This year’s program at ADF opens with a new work by the company so successful that you could go home right after feeling satisfied. On the Nature of Things, commissioned by the ADF, had its premiere on June 26 in the Durham Performing Arts Center, danced by Shawn Fitzgerald Ahern, Eriko Jimbo and newcomer Mike Tyus. Moving slowly to the sound of a sweet searching violin (rich, questing music by Michelle diBucci and Ed Bilous), Tyus carries the red-headed Ahern onto the stage and lays him on a raised circular table, where shafts of cold white light gleam on his pale skin, making of him a marble sculpture. Tyus returns with his arms full of Eriko Jimbo, placing her carefully on top of Ahern, then stepping back. Suddenly, the work’s title is not the pretentious boast it sounded. We are in the Garden with first man and first woman and…The Other One–god, devil or both (when he bowed from the tabletop at the end, I thought I caught a few notes appropriate for a man of wealth and taste). Ahern and Jimbo circle and sniff, alternately revealing themselves to each other, and entwining in numerous complicated ways. The movement was extraordinary, even for Pilobolus, because of its condensation into such a circumscribed area, and it was gorgeously sensual. And what a pleasure–nothing but skin-toned dance belts between our eyes and their magnificent bodies.

Mike Tyus, Shawn Fitzgerald Ahern, and Eriko Jimbo of Pilobolus in the premiere of On the Nature of Things, June 26, 2014. Photo: Grant Halverson, ©ADF.

Mike Tyus, Shawn Fitzgerald Ahern, and Eriko Jimbo of Pilobolus in the premiere of                             On the Nature of Things, June 26, 2014. Photo: Grant Halverson, ©ADF.

 

After one of the video interludes I wish they’d quit doing (so jarring to flip from the small screen to the big live stage and back), they reprise the colorful, sassy Skyscrapers (2012), with its clever take on tango (music by OK Go). Here’s a place where the video obsession serves them well. The dancers cross a limited stage area in front of a moving life-sized projection of highly chromatic buildings and streetscapes. They flit and figure 8 in brightly-colored outfits to match their backgrounds, reaching the far side of the stage just as a new color way glides into place on the backdrop and a new dance pair cavorts before it. It is very cute and fun, but the best thing is seeing Pilobolus dancers in more or less regular clothes and shoes. Ordinarily, we see them rooting themselves to earth with their feet, so it is quite piquant to see them disguised as  mere mortals in high heels and pointy toes.

After another video (unlikely explosions), they danced the 2011 ADF commission Korokoro, choreographed by the company with Takuya Muramatsu of Dairakudakan. I found this dance of strange contrasts more engrossing this time around, with some memorable classic Pilobolus rolling and rising, with bodies transforming, inverting and merging to separate and scatter–all in an apocalyptic environment or perhaps on another planet. There is a great moment when the dancers look like they’ve been caught in the Star Trek Transporter, half-way dematerialized, thanks to the smart lighting and video projections by Neil Peter Jampolis and John Kane.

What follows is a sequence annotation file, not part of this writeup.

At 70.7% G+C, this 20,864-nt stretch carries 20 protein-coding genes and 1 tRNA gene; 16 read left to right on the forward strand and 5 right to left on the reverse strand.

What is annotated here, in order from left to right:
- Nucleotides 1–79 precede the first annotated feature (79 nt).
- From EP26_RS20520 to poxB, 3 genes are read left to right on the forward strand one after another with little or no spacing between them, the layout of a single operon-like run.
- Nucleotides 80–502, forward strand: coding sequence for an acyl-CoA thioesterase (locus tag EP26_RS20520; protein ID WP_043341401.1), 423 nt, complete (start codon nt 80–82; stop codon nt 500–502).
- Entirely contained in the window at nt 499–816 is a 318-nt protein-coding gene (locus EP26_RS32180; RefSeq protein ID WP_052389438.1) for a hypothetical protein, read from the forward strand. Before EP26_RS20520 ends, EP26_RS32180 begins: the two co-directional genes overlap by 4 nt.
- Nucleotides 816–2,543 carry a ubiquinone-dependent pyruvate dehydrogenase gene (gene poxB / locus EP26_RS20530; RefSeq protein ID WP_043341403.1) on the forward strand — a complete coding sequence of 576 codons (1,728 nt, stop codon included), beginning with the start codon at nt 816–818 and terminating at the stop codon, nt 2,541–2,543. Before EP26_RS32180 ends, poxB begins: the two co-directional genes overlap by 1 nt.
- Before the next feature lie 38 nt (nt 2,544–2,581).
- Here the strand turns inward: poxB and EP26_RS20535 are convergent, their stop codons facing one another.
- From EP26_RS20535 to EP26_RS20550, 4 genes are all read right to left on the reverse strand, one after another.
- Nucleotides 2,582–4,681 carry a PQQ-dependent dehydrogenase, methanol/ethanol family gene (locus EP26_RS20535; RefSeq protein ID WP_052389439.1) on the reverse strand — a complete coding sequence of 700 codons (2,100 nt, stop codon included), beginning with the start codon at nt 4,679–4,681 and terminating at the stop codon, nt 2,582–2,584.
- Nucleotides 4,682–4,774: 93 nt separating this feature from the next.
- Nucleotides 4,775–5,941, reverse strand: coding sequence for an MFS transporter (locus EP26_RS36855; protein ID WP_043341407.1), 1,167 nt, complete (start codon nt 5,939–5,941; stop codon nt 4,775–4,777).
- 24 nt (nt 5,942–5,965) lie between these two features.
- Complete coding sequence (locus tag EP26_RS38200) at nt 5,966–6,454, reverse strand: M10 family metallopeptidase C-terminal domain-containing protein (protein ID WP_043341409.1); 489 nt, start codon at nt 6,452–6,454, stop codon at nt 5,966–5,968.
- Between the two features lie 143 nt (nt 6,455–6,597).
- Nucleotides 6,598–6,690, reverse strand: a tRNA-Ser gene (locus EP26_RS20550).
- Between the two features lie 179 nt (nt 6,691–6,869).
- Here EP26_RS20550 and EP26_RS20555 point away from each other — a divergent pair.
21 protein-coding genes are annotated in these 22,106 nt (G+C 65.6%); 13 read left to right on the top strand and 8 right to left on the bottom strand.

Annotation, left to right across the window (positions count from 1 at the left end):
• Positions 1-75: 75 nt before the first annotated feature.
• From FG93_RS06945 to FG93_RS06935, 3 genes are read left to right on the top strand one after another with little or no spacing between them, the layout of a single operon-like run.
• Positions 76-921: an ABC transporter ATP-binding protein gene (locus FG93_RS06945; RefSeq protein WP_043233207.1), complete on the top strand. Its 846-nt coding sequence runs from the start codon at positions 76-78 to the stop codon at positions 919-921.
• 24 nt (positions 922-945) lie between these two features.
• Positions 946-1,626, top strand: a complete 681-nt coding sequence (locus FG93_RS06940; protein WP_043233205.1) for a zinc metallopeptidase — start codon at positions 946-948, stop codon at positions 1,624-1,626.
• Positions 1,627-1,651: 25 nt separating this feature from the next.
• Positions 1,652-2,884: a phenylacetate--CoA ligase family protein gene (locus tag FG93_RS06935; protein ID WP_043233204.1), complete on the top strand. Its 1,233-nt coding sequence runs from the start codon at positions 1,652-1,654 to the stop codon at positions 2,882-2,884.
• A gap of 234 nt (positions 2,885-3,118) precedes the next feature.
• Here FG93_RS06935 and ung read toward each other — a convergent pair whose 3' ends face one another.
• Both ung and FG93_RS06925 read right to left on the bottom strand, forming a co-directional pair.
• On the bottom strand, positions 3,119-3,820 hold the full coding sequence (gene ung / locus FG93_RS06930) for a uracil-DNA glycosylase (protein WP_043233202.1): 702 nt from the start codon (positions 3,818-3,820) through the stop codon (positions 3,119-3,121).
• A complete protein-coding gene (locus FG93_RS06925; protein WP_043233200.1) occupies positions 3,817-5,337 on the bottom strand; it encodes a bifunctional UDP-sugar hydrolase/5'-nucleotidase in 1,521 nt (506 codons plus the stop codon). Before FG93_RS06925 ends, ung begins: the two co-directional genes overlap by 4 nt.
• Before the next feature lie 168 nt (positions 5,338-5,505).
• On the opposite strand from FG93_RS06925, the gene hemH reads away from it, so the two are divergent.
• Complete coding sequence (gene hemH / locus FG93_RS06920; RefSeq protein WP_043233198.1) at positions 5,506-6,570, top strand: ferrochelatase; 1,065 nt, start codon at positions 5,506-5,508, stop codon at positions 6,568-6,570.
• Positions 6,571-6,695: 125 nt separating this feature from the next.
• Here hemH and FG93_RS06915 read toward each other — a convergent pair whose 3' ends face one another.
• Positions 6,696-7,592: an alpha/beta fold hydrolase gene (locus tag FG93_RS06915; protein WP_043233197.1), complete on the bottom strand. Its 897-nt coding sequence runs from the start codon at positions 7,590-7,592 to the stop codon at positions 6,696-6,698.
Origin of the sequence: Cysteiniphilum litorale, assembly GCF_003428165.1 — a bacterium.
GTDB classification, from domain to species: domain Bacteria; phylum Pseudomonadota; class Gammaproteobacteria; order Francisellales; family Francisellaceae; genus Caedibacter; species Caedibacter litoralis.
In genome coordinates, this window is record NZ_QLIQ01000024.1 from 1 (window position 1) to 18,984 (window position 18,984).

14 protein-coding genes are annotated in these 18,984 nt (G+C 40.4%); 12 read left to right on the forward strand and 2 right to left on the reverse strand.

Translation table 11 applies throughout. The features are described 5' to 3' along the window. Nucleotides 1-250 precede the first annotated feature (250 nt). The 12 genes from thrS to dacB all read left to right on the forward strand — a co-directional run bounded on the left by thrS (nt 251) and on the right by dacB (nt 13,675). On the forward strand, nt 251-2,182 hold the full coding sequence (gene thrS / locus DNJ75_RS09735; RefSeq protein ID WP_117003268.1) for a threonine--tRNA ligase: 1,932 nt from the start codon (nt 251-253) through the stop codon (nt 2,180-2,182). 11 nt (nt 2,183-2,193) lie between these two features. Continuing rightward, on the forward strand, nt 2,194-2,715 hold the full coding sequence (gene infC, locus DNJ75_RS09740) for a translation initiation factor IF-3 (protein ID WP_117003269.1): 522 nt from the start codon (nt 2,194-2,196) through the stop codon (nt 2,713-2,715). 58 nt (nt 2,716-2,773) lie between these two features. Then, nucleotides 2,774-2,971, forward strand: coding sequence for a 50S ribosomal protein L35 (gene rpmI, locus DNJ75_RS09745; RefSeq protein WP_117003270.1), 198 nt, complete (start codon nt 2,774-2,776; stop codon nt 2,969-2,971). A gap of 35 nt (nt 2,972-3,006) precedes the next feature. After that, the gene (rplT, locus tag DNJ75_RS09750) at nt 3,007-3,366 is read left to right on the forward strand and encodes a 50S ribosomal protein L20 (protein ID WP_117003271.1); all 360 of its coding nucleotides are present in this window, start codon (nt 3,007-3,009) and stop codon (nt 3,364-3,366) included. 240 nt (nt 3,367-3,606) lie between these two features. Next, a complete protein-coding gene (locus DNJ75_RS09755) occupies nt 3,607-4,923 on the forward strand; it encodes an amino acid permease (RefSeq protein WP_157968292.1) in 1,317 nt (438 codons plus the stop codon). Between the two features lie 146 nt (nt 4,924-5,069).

The second new, ADF-commisioned work of the evening was created by the company along with Shira Geffen and Etgar Keret, who are both writers. The Inconsistent Pedaler did not come alive for me as a dance, or even dance theatre. It was more like a sit-com that didn’t really work. The storyline involves a birthday party, clearly in a facility, for a 99-year-old man. Neither dark enough nor funny enough, it was merely depressing. Although there were some clever aspects, such as the schtick with the bicycle which posits that movement drives music, just as it drives human life, mostly the piece was just a mess, and the final image could hardly have been any more hackneyed.

The evening ends with another well-known but always welcome work, Megawatt. This was the best performance of it I’ve seen, because Eriko Jimbo was totally blowing all circuits as she flipped all over the stage like a live wire. Despite this high-energy dance coming at the end of a demanding program, all the dancers were hot–and Jimbo was sizzling.

Pilobolus will return to the DPAC June 27 and 28 at 8 pm. Earplugs recommended for the final work.

ADF: Ballet Hispanico

 

Jamal Rashann Callender and Lauren Alzamora in Ballet Hispanico's Sortijas, June 20, 2014. Photo: Grant Halverson ©ADF.

Jamal Rashann Callender and Lauren Alzamora in Ballet Hispanico’s Sortijas, June 20, 2014. Photo: Grant Halverson ©ADF.

Ballet Hispanico gave a sensuous and thought-provoking performance to begin the American Dance Festival’s second week on June 20-21. Its highlights were Cayetano Soto‘s dark, spiky male-female duet Sortijas, set to a haunting song by Lhasa de Sela, and a new work by Rosie Herrera, Show.Girl, which looks at Cuban-American Latina identity, Miami version. Herrera continues to refine her unique sensibility without suppressing its outrageous vitality, and Show.Girl may prove a pivotal dance in her career.

Read my full review here, published June 21, 2014 on cvnc.org. 

From the first act of Rosie Herrera's operatic cabaret dance-theatre work, Show.Girl, June 20, 2014. Photo: Grant Halverson ©ADF.

From the first act of Rosie Herrera’s operatic cabaret dance-theatre work, Show.Girl,                     June 20, 2014. Photo: Grant Halverson ©ADF.

Not even the most amazing moment in the second act fan dance of Show.Girl. June 20, 2014. Photo: Grant Halverson ©ADF.

Not even the most amazing moment in the second act fan dance of Show.Girl. June 20, 2014.       Photo: Grant Halverson ©ADF.

Ballet Hispanico in Eduardo Vilaro's Danzon. Photo: © Paula Lobo.

Ballet Hispanico in Eduardo Vilaro’s Danzon. Photo: © Paula Lobo.